Skip to content

Monday January 12th: Business as Unusual and Beyond — A Discussion on Office Work, Self-Organisation and Marketisation

January 6, 2009

Monday January 12th 7-9pm
62 Fieldgate St.,
Whitechapel E1 1ES

Lead by Peter Conlin


From Peter:

To introduce the topic by way of personal motivations: In many ways I came to art, like so many, as a way out of a deeply utilitarian society, that denounced anything not economically viable or part of conventional social order as worthless. But predictably, I soon became frustrated with many true believers in aesthetics who were oblivious to institutional contexts and social conditions that made their art practices possible. By refusing easy-going reconciliations, I entered into the seemingly perpetual tensions between culture and administration. So what was beyond the divide of ‘art for art-sake’ and ‘business is business’ other than denial or a vast array of dubious rapprochements (institutional critique art, theorists of ‘creative’ management and UK creative economy policy consultants)?

I shifted emphasis from art-making to looking at how culture functions in organisations—which was really a way into a nexus of practices, communities, aesthetics and economics; and in so doing posed these questions in a new way: can we organise without managing? What does it mean when something is run like a business? I began to sort through the similarities and differences between self-organisation (both in sense of ‘autonomous spaces’ and the formation of subjectivities) and so called post-bureaucratic organization. What is the language to describe collective initiative beyond enterprise?
If organisational forms are solutions, why not shift back to the problem?

Three short excerpts of texts for this session:
Jim McGuigan, ‘Rethinking Cultural Policy’, 2004.
Raymond Williams, ‘Culture’, 1981.
Stephan Dillemuth, Anthony Davies and Jakob Jakobsen, “There is no alternative: THE FUTURE IS SELF-ORGANISED”, 2005

Please see Temp Text Links above for PDFs


Monday December 8th 2008: * ME AND MY GROUP * working session around group processes and configurations

December 1, 2008

6.30pm, chez V+M


21 Redwald Road
E5 0JG, London

See Map

6.30-9pm : session
9-11pm : dinner

How do we position ourselves within the groups we work with, and what do we expect from different forms of collective work? how do we think group processes, and conceive of them in relation to social and political dimensions as well as psychic and individual becoming? where do our desires lie with groups? We believe that to develop a culture around the micropolitics of group ecologies is a particularly urgent step facing the managerial turn of contemporary power relations. We would like to reflect upon and look beyond the slightly tired formats of the “liberal debate” or the “teacher-student” situations implicit in so many group setups. We would like to think together about our experiences and ideas regarding collective becomings – both from the psycho-subjective point of view and with regards to the ways in which we organize our group processes (particularly in political and cultural contexts).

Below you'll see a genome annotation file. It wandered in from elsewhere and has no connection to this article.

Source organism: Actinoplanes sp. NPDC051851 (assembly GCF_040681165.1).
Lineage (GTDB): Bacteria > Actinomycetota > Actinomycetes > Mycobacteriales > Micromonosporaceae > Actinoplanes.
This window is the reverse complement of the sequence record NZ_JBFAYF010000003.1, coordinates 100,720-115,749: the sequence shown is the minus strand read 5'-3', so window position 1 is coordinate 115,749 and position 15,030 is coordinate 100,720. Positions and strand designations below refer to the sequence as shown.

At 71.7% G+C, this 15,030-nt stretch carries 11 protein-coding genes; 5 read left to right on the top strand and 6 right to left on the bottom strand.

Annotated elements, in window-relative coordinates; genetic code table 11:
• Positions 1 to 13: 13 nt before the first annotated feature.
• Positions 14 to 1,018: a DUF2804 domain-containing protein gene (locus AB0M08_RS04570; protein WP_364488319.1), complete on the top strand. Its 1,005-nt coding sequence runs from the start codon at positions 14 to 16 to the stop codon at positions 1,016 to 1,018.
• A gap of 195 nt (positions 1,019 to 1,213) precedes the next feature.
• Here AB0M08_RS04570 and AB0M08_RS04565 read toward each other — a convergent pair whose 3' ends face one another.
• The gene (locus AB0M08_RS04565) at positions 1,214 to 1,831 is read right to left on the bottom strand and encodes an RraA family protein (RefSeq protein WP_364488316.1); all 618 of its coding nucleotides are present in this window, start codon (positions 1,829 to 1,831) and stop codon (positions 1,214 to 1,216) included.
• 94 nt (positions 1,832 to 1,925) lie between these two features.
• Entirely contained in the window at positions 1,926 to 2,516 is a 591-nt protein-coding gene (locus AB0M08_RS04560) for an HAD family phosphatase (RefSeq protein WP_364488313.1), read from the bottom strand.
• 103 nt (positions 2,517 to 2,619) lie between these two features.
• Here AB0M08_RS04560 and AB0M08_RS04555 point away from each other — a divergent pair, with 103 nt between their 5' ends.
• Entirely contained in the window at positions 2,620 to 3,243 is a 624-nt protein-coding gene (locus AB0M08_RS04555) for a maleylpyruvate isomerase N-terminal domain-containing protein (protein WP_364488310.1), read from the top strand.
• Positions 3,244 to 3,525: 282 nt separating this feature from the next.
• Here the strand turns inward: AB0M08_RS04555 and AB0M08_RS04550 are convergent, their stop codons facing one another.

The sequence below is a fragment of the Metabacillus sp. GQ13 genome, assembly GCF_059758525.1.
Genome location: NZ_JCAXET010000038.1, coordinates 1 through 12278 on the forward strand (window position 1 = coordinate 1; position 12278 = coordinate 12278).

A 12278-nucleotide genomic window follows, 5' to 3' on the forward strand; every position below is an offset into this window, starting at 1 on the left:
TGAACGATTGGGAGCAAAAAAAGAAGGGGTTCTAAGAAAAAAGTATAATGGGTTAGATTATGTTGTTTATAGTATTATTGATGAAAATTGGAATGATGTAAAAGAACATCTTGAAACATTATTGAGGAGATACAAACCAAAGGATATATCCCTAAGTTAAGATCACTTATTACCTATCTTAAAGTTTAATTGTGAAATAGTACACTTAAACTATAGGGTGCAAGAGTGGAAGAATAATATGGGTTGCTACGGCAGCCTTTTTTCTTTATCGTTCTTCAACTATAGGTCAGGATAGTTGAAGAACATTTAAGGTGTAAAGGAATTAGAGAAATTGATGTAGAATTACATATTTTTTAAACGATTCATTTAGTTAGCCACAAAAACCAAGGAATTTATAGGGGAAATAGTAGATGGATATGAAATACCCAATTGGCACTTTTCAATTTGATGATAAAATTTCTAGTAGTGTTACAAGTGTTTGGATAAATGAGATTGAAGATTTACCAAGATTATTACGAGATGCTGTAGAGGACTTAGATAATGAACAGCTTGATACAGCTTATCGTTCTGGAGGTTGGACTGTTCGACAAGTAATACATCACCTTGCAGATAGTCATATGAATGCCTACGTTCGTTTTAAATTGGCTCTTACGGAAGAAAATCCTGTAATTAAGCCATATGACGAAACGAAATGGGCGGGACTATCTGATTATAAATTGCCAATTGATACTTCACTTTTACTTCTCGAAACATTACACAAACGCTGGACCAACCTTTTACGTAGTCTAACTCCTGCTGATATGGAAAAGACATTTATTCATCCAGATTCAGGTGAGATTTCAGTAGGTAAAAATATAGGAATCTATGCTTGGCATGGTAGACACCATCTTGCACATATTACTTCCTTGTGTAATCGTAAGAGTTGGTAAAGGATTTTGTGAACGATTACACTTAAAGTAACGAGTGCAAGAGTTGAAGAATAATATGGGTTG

In preparation for the session, during which we may experiment with some alternative discursive formats, we would like to suggest the following short texts, which have been translated informally for the purpose of our meeting (for full texts, see “temp texts links” page on this blog):

Gilbert Simondon, Individual and social time; Interiority groups and exteriority groups, in: L’individuation collective at les fondements du transindividuel, Ed Millon, Paris, 2005, p.293-295
David Vercauteren (with Thierry Muller and Olivier Crabbè), Micropolitiques des Groupes; Pour une écologie des pratiques collectives, HB Editions, 2007, pp.39-44
In French online at:

Monday November 17th 2008: * FAITH * CRISIS * FUTURES *

November 14, 2008

Monday November 17th 2008

(former Union Bank of London)
95 Chancery Lane

How did we come to put so much faith and trust in bankers and other managers of finance capital, think of the future in terms of speculation and investment, and ultimately see economic growth as synonymous with our own best interests? How have these become hegemonic common sense and what is the role of emotions in this process: faith, trust, hope, anxiety and fear?

The session will be lead by Kirsten Forkert, Janna Graham and Francesco Salvini. We will be reading from the following texts:

JF Pixley ‘Beyond Twin Deficits: Emotions of the Future in the Organization of Money’, American Journal of Economics and Sociology, Oct 1999
Nikolas Rose, ‘Inventing Ourselves: Psychology, Power and Personhood’, Cambridge, 1998
Christian Marazzi. Measure and Value (excerpts)
Foucault, M. Hermeneutics of the Subject. Palgrave Macmillan. 2001 p.463-473.

You can find links to the texts (except the Foucault which we will read in the evening together) on our ‘Temporary Text Links’ on our blog (above), or on:

Micropolitics Updates: Autumn 2008 and The Sensible At Work

October 7, 2008

Micropolitics Autumn 08

Micropolitics Mondays
Beginning 13 October 6:30 PM
Housman’s Bookshop, 2nd floor

5 Caledonian Road
Kings Cross
London N1 9DX
(Directions at:

Building on lessons learned from past visitors, this year the Micropolitics Research Group will take it slowly…